Brandon Marshall: ESPN's Jason Smith doesn't think the Santonio Holmes trade has any impact on him

In a blog yesterday, we argued that the Pittsburgh Steelers' decision to trade controversial receiver Santonio Holmes to the New York Jets for a measly fifth-round draft choice likely meant the Broncos' dream of getting a first-rounder for Brandon Marshall was of the pipe variety.

ESPN Radio's Jason Smith argued differently during his overnight broadcast. In fact, he thinks the Holmes deal doesn't affect Marshall one bit.

His logic?

Simply put, Smith says, the Broncos don't have to trade Marshall, even though he was benched for the final game of last season, at a time when a playoff spot was on the line (and rapidly fell off it). In his view, Marshall remains a player capable of catching fifteen passes a game, and there aren't many of those around.

Smith, who had some sharp observations about the Kyle Orton-Brady Quinn competition last week, is right about all that. The Broncos have the luxury of waiting for a proposal that meets their expectations, and if none is forthcoming, they don't have to accept lower value. Instead, they can choose to keep a receiver that every talent evaluator with working eyeballs agrees is among the most skilled in the league.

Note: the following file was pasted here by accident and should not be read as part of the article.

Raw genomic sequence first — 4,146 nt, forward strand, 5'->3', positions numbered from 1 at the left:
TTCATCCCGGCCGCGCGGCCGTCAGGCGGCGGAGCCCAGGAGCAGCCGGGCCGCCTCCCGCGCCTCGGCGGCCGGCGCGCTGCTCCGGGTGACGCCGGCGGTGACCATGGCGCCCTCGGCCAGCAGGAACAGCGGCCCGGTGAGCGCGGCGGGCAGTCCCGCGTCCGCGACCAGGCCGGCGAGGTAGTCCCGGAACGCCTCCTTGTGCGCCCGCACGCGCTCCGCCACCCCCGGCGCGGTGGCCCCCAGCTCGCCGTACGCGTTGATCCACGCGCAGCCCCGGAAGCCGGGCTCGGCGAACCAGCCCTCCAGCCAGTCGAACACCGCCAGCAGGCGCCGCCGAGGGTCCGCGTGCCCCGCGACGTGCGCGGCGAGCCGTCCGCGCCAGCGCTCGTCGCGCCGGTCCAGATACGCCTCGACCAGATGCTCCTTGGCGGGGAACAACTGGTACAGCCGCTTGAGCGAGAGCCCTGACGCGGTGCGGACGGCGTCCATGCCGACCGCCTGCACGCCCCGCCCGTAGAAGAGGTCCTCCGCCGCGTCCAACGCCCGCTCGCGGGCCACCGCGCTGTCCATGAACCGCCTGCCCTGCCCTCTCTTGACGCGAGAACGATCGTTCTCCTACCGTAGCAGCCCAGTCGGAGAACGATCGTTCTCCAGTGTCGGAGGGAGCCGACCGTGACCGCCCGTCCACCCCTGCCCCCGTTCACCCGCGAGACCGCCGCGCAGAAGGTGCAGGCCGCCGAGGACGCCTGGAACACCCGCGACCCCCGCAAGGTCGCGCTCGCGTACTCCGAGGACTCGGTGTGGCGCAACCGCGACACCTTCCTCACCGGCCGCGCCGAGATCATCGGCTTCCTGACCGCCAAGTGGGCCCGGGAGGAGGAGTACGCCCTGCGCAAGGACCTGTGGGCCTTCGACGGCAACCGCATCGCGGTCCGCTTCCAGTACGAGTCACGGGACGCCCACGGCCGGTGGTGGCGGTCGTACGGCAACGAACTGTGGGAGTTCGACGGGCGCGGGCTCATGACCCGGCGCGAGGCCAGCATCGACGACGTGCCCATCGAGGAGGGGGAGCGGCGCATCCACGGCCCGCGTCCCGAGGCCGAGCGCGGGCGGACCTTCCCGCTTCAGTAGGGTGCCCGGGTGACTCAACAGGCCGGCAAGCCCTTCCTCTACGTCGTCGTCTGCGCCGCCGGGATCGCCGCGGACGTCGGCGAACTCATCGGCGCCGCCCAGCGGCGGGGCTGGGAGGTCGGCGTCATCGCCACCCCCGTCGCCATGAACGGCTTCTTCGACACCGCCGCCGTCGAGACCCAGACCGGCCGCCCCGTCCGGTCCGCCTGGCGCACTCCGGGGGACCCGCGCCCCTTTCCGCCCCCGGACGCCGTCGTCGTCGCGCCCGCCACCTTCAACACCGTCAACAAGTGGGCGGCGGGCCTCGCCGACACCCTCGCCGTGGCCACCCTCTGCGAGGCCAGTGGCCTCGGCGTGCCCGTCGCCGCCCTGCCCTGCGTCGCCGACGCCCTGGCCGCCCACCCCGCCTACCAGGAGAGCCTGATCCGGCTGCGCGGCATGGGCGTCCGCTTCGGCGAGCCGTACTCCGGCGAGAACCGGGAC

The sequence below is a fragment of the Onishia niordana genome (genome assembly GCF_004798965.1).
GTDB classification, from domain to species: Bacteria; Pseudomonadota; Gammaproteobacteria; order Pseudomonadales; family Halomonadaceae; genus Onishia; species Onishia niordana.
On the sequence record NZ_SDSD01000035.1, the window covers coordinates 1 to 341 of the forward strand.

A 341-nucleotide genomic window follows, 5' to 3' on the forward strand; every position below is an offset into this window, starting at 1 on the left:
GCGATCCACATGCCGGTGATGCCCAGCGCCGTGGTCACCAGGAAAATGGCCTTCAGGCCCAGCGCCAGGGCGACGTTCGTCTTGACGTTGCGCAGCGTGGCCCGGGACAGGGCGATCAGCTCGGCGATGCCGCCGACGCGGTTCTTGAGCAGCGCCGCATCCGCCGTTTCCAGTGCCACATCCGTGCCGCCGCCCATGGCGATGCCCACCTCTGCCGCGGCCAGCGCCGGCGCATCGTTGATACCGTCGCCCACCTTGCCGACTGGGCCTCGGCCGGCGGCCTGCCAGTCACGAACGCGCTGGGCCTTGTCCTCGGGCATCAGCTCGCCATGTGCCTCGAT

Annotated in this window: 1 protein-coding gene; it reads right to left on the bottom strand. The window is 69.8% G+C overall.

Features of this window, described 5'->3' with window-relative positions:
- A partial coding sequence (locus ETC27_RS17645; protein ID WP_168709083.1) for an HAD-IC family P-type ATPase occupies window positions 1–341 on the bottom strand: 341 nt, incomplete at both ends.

Still, this strategy carries plenty of risks, since Marshall and coach Josh McDaniels are notably combustible personalities. There's a chance they could work together professionally for another season, with both of them making the most of the situation for their separate, and mutual, benefit. But it's equally likely that their relationship could venture into major-distraction territory via unwise comments to the press, benchings and Lord knows what else.

Whatever happens, though, the odds that anyone will offer the Broncos a first-round pick for Marshall had to have gone down after the Jets were able to obtain Holmes' services for a helluva lot less -- Smith's theorizing notwithstanding.

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Michael Roberts has written for Westword since October 1990, serving stints as music editor and media columnist. He currently covers everything from breaking news and politics to sports and stories that defy categorization.
Contact: Michael Roberts